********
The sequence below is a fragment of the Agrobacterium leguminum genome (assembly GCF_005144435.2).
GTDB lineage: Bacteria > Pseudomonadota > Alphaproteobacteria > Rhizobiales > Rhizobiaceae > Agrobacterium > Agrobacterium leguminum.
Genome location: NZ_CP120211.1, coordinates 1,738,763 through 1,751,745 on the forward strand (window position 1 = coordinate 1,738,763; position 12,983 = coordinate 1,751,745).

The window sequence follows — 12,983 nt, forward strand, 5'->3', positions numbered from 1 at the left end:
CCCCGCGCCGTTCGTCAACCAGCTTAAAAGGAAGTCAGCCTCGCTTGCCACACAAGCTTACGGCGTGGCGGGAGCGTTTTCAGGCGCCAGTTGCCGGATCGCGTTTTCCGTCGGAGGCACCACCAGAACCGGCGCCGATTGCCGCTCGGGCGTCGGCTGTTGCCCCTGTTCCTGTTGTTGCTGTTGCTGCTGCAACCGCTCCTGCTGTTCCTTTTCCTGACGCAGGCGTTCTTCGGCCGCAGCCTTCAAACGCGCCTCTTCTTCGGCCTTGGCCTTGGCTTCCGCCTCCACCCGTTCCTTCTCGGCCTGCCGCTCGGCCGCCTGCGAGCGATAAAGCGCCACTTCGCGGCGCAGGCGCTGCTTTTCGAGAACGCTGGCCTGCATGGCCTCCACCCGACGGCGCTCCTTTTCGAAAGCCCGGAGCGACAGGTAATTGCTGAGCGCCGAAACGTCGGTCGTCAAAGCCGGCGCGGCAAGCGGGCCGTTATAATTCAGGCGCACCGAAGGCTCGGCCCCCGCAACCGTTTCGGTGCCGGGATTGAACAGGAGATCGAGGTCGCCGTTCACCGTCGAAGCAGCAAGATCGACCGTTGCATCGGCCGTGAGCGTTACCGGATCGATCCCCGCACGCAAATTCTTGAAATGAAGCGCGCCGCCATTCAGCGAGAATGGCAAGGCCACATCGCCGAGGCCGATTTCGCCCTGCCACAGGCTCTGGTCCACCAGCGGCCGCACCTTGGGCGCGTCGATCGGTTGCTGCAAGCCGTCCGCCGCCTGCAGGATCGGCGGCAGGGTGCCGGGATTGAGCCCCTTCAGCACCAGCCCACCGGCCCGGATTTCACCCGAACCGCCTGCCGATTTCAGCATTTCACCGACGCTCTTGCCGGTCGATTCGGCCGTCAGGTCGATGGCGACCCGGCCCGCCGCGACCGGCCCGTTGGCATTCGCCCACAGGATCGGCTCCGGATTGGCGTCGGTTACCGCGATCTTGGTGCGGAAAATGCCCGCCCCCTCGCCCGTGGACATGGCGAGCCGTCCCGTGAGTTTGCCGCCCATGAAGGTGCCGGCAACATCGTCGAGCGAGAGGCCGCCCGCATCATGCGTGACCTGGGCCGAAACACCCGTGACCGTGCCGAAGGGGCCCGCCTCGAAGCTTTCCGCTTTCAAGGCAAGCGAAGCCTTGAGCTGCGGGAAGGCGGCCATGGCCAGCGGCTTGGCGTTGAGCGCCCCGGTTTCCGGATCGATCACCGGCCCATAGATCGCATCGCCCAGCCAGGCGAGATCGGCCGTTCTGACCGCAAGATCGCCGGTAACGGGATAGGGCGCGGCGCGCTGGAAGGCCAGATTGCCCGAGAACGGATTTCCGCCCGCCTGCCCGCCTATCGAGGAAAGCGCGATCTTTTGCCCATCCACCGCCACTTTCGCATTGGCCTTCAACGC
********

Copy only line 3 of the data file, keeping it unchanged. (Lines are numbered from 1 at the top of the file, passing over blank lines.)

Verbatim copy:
Genome location: NZ_CP120211.1, coordinates 1,738,763 through 1,751,745 on the forward strand (window position 1 = coordinate 1,738,763; position 12,983 = coordinate 1,751,745).